This blog covers the years 2014-2016 when we (the Robisons) were at the Ghana MTC. To see the blog covering the period 2016-2018 click on this link:

Sunday, November 30, 2014

Ghana MTC Missionaries Receive the Gift of Health

Yesterday was the first full day for the 22nd group we have hosted since our arrival.  On their second day in the MTC (their first Saturday) every missionary receives immunizations.  (Their first two  hepatitis b shots, a meningitis shot, and a drop of medicine to prevent polio.)  Their yellow fever card is verified as well as their chest x-ray for TB.  In addition all missionaries in Africa take a doxycycline pill every day to prevent malaria.  Our goal?  Healthy missionaries!

It looks more painful than it is.

Saturday, November 29, 2014

Although Far from Ghana, Ebola is Still A Very Real and Deep Concern in Sierra Leone and Liberia

Nearly a thousand British soldiers are on the scene, ferrying supplies and hammering together new Ebola clinics. Crates of food and medicine are flowing into the port, and planeloads of experts seem to arrive every day — Ugandan doctors, Chinese epidemiologists, Australian logisticians, even an ambulance specialist from London.

While health officials say they are making headway against the Ebola epidemic in neighboring Liberia, the disease is still raging in Sierra Leone, despite the big international push. In November alone, the World Health Organization has reported more than 1,800 new cases in this country, about three times as many as in Liberia, which until recently had been the center of the outbreak.

More than six weeks ago, international health officials conceded that they were overwhelmed in Sierra Leone and reluctantly announced a Plan B. Until enough hospital beds could be built here, they pledged to at least help families tend to their sick loved ones at home.

The health officials admitted Plan B was a major defeat, but said the approach would only be temporary and promised to supply basics like protective gloves, painkillers and rehydration salts.

Fever is the scarlet letter of Ebola. Just about every important building in Freetown — hotels, banks, government offices — is now manned by a guard with an infrared thermometer and a bucket of diluted bleach for a mandatory hand wash.

But in the slums, it is a different story. In Kissi Town, an underserved area of dirt roads and dirty wells, the local Ebola task force said that more than 150 people had recently died of the virus, and that many had received no food, medicine or any other help.

Sierra Leone has an elaborate Ebola response system — on paper. It starts with a call to 117, the toll-free number for central dispatch. A surveillance team is sent out, then an ambulance takes a patient to a holding center, then blood tests and a proper treatment center where the patient might receive intravenous fluids or other special care.

But the Ebola clinics do not have nearly enough beds, especially in Freetown, and an ambulance will not show up at a sick person’s house unless there is a bed somewhere for that patient. The government says it needs 3,000 beds nationwide but has fewer than half of that now.

Ambulances are hurtling across the country for hours to remote clinics in the east, where there are a few vacancies. The roads are horrendously bumpy; the jungle heat without reprieve. Many patients are dead on arrival.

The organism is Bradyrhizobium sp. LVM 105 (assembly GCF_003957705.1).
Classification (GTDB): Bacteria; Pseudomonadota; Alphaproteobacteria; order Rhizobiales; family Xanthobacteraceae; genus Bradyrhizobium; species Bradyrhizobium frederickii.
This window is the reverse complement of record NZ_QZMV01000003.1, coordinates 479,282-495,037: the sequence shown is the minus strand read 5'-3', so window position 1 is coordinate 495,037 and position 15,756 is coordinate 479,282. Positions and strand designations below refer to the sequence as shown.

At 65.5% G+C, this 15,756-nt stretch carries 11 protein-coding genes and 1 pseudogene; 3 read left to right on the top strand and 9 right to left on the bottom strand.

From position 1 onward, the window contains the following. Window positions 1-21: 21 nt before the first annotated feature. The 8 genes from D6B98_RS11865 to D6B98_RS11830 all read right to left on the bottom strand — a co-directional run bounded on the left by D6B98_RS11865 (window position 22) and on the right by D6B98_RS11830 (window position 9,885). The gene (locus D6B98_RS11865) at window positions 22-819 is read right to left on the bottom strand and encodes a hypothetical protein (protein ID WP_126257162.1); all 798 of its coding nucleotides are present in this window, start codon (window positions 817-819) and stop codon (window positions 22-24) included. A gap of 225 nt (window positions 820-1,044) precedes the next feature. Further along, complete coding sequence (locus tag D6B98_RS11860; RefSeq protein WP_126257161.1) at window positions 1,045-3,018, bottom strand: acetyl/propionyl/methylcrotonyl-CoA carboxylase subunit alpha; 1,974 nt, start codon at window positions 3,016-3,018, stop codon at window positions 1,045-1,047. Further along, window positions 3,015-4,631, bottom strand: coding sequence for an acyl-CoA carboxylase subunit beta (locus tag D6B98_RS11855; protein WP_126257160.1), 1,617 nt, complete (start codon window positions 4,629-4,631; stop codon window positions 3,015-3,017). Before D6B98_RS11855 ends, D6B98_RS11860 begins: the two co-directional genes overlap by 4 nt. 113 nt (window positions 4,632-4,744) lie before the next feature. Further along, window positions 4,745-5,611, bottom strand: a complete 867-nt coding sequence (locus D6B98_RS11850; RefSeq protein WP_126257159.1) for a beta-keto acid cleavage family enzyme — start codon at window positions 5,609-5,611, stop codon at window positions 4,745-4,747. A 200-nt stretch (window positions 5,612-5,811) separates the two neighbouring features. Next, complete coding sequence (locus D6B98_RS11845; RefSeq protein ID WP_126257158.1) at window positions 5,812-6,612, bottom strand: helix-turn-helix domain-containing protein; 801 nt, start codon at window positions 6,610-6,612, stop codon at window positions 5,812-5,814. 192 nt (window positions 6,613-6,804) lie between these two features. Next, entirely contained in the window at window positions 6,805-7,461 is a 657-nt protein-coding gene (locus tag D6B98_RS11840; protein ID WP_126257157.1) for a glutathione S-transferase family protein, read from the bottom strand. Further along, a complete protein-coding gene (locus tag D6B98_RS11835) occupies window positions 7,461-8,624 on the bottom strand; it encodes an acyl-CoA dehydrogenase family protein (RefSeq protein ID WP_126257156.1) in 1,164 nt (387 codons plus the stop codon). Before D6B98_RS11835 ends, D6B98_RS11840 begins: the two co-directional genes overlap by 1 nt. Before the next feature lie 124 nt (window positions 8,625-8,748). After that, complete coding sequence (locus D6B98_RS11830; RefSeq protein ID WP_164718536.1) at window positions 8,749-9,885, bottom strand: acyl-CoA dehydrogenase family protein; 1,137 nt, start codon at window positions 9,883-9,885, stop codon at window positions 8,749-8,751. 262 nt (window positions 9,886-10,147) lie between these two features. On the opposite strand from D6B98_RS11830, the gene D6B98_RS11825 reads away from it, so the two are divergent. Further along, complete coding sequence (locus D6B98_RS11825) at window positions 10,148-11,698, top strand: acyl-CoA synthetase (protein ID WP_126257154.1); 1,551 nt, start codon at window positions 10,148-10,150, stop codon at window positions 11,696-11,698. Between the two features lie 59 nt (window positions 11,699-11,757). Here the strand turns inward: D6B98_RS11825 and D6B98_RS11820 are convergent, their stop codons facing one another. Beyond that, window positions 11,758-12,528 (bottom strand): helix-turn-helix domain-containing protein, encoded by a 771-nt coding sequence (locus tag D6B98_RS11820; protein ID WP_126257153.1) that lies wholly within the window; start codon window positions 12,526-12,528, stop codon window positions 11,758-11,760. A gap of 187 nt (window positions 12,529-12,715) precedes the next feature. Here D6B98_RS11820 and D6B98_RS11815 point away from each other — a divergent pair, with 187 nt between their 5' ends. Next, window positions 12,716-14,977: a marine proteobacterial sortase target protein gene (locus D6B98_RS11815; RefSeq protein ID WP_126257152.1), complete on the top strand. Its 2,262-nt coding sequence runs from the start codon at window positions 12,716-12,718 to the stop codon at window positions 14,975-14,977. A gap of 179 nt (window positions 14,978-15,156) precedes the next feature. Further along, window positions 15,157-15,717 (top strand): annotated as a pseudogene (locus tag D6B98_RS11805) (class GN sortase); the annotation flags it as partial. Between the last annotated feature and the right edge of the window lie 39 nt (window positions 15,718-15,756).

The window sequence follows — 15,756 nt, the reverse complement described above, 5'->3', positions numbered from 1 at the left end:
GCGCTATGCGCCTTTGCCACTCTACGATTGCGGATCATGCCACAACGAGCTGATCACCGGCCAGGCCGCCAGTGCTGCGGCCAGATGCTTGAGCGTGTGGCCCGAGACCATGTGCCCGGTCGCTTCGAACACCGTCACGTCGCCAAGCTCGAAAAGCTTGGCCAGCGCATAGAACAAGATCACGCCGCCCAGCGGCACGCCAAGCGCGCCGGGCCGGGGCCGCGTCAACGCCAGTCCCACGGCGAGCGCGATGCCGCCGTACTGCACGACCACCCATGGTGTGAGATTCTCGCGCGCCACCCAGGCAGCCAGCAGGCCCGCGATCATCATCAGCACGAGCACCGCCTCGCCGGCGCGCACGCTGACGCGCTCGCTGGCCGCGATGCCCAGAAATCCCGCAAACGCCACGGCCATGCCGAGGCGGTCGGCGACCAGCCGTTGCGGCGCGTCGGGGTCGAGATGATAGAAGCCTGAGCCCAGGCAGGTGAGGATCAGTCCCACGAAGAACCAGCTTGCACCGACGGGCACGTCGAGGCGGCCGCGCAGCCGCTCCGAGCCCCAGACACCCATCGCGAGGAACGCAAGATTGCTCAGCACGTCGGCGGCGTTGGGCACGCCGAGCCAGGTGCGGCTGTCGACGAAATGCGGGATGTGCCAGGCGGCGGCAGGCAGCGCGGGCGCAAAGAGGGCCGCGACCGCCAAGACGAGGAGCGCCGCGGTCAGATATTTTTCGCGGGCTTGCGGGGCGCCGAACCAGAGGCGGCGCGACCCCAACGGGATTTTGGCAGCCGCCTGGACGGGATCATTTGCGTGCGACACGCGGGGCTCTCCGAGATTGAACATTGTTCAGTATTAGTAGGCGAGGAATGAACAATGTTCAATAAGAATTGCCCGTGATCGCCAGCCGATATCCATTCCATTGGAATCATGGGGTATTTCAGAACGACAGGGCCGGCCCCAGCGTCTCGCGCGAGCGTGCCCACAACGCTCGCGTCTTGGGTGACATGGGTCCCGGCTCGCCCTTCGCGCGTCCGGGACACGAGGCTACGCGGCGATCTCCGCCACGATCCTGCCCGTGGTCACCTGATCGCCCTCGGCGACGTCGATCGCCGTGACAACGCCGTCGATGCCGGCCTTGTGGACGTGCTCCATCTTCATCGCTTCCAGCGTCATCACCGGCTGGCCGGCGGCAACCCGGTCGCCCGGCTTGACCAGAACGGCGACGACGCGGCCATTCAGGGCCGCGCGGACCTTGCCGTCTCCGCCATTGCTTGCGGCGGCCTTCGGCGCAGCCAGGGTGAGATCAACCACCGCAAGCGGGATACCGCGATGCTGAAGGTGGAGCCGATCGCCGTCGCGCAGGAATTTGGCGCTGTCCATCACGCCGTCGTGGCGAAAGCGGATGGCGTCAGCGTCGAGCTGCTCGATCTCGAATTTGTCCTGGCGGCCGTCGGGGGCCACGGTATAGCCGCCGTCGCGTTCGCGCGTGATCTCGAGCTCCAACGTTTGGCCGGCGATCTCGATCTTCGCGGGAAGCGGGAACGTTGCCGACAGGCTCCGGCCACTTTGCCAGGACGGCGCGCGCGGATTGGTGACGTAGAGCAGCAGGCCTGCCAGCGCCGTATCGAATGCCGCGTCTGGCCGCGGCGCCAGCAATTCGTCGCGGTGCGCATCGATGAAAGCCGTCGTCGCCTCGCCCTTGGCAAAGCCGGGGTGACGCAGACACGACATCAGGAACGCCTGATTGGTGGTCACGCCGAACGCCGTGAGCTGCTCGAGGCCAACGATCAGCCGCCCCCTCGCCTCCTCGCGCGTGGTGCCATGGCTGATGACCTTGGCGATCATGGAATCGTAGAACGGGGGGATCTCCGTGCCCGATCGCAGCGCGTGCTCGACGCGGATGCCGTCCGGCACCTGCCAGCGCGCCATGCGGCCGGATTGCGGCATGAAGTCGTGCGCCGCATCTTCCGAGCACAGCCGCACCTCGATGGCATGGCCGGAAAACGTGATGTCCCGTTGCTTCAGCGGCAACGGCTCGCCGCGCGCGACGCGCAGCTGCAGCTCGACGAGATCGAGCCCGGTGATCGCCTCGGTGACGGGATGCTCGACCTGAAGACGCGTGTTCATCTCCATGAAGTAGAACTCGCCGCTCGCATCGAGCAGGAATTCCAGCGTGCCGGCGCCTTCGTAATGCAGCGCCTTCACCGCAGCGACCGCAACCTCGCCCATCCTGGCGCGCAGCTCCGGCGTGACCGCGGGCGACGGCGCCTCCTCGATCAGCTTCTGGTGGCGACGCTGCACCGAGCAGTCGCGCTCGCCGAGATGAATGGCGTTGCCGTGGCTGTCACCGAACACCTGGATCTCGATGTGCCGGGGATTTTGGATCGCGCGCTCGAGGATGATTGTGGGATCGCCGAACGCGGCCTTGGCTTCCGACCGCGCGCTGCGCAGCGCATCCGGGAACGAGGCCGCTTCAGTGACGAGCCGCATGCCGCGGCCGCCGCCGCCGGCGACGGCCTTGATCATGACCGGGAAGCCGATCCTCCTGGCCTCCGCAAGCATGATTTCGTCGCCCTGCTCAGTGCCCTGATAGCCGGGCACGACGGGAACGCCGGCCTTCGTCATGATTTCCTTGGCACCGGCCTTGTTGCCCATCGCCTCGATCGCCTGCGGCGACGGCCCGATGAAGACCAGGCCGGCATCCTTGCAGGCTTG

Public health professionals are beginning to look harder at Sierra Leone’s culture, which is dominated by secret men’s and women’s societies that have certain rituals, especially around burials. Many people here — just like in other cultures — believe that the afterlife is more important than this one. A proper burial, in which the body is touched and carefully washed, is the best way to ensure a soul reaches its destination. (Source:  New York Times, Despite Aid Push, Ebola Raging in Sierra Leone, Nov. 27, 2014)

Announcement:  Parents do not be concerned about ebola outside of Sierra Leone, Liberia, and Guinnea.  They are far away from the areas in which missionaries serve.  However, our prayers continue with the peoples of these hard-hit countries.  There will be an Africa-wide Fast on Sunday, December 7th.

The True Size of Africa

I posted a similar map the first month we were here, but this was too good to pass up.  Note how big Africa is.  It takes 5 hours to fly from Ghana to the Mediterrean or to South Africa.  It also takes many hours to cross Africa.

Elder Hitimana Survived Burundi Slaughter, Now in MTC

Since Burundi’s independence in 1962, there have been two events called genocides in the country. The 1972 mass killings of Hutus by the Tutsi-dominated army, and the 1994 mass killings of Tutsis by the majority-Hutu populace are both described as genocide in the final report of the International Commission of Inquiry for Burundi presented to the Unitied Nations Security Council in 2002.

At the age of 9 months, Elder Innocent Hitimana’s parents were killed in that war in Burundi in 1994.  He does not know their names or where this took place.  A kind passer-by, an elderly lady picked him up and raised him as her own.  However when he was 16 years old his “adopted grandmother” passed away and her children chased him away because they did not want him to lay claim to any inheritance.

He was sent to a boarding school and at the age of 18 was required to work in exchange for the schooling he had received.  So he went to the government (ministry of solidarity), an area overseeing social programs in Burundi.  The government sent him to an orphanage and covered his schooling and room and board. While at this school, he found the Church of Jesus Christ of Latter-day Saints. From that day he felt at ease.  He was called “brother” and felt like the Church was his family.